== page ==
Load following and other modes of flexible operation can affect the performance and reliability of flue gas desulfurization (FGD) equipment and selective catalytic reduction (SCR) systems. The chemical processes involved in these systems require precise control of the reaction conditions, which are influenced by reagent flow, water flow, and flue gas temperature.

Startups of FGD systems should be minimized because of the need to purge systems to avoid slurry solidification, the impact of fuel oil residues on linings, and their lengthy warm-up time. Low-load operation of FGD systems may be difficult to optimally control if the reagent flow is at a fixed rate.

Operation of large coal-fired plants at low load can force units with SCR systems to operate with lower flue gas temperatures. Low temperatures create operational problems for SCRs because of the formation of ammonium bisulfate (ABS), a sticky liquid that can fill catalyst pores, thus diminishing catalyst surface area and reducing reactivity.

Strategies for Mitigating Flexible Operation Damage

A range of strategies will be needed to mitigate damage to coal units caused by flexible operation. These strategies should be generally assessed in terms of benefit-to-cost ratio when selecting action plans for specific units. Significant capital investment in improved-design boiler components may be warranted for new, efficient units with control technology installed.

In older plants, the most cost-effective strategy from a life-cycle cost perspective may be to focus on improved operator performance and selected plant controls upgrades. This approach could also include installation of additional process sensors (typically temperature), strategically located to guide operators through transients to reduce damaging over-temperature events. Increased attention to the location, operation, and capacity of drains is another cost-effective operation and maintenance strategy.

EPRI has undertaken a number of research efforts to better understand possible mitigation strategies.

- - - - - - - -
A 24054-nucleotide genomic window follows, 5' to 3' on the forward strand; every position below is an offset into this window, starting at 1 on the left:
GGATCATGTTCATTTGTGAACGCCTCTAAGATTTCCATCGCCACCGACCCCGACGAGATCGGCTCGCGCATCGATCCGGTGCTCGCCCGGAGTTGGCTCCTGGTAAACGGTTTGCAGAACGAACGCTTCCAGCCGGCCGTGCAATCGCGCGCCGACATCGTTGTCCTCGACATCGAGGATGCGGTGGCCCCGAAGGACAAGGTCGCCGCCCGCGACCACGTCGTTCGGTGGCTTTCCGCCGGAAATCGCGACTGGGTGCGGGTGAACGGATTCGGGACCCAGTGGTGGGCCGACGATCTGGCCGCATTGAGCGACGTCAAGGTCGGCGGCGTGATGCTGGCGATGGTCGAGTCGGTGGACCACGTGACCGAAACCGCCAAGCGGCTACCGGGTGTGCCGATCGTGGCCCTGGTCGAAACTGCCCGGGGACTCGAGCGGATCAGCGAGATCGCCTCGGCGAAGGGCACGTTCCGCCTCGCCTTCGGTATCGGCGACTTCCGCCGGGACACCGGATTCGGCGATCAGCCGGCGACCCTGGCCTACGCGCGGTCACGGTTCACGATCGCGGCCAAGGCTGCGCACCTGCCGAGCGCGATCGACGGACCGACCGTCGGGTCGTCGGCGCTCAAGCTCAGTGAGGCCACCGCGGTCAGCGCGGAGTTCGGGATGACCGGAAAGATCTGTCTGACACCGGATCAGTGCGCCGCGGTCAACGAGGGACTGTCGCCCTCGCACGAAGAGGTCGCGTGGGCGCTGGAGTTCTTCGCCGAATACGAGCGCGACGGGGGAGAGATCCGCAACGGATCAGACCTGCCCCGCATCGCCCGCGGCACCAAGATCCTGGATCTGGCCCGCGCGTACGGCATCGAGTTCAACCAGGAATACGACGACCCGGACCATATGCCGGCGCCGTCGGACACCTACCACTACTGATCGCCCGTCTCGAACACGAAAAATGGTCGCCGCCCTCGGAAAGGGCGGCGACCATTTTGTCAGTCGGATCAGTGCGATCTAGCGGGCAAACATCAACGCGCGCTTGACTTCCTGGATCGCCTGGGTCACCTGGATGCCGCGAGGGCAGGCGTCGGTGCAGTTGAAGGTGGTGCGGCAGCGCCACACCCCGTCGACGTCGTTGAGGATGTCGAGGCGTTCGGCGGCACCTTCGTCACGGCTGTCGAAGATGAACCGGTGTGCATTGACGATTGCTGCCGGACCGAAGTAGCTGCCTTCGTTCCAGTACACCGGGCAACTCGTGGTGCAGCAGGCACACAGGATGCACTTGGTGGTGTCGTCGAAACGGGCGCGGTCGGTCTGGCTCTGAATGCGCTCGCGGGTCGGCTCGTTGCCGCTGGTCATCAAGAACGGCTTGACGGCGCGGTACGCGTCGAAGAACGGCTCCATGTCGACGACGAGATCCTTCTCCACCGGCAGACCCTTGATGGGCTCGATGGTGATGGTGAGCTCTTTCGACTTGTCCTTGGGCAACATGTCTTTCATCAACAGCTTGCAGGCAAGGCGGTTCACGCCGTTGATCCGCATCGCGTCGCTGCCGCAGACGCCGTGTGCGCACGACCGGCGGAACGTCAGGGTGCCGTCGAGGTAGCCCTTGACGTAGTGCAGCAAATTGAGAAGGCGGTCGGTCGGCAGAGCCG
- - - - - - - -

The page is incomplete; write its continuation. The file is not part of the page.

Efficiency Improvements. One option for mitigating the effects of flexible operation is for plants to implement system modifications that recover plant efficiency lost to continuous cycling operation. However, many plants today do not have sufficient capital available to undertake major system modifications. To address this challenge, a recent EPRI study identified modification measures that have the potential to achieve the most impact for a reasonable investment. The options involve modifications to equipment and operating procedures that will be cost-effective for reducing heat rate under cycling operating conditions.

For each option, preliminary assessments were made of the potential benefits (in terms of electrical output and heat rate recovery) and possible reliability risks. Examples include sliding pressure operation, variable-speed drives for main cycle and auxiliary equipment, and boiler draft control schemes and operating philosophy.

Cycle Chemistry Guidelines for Transient Operations. An area of particular concern for plants under cycling duty is following appropriate cycle chemistry guideline limits during plant startup, shutdown, and layup. Proper protection of the entire steam circuit (boiler, piping, feedwater, and turbine) is critical during these modes of flexible operation.

With this in mind, EPRI worked with the 40 members of the EPRI Cycle Chemistry Technical Advisors Group to develop cycle chemistry guidelines for all transient operations and shutdowns. The guidelines include specific procedures and advice for cycling, shutdown, startup, and layup for each boiler and feedwater treatment; they also cover all major water- and steam-touched surfaces. Correct layup procedures, combined with appropriate chemical treatment during shutdown and startup, will significantly reduce corrosion and deposits in the steam cycle equipment, including the boiler, steam-touched tubing, and the turbine.

Two-Shift Operating Practice. Changes in operational practices can be an effective strategy for mitigating cycling damage. Several years ago, EPRI studied worldwide experience with two-shift operation (usually weekday starts with overnight shutdowns) and found that economic two-shifting can be achieved with due care and application of sound engineering and operational practice.

Among the findings:

  • Many utilities have performed trials on two-shift operation to reduce startup and shutdown time. Generally, startup times can be nearly halved from original base-load procedures so that large machines can be synchronized within 35 to 50 minutes of inserting the first burners—depending on unit size and configuration—and full load can be achieved in similar times. A target time to full load on a 500-MW machine is approximately 60 minutes.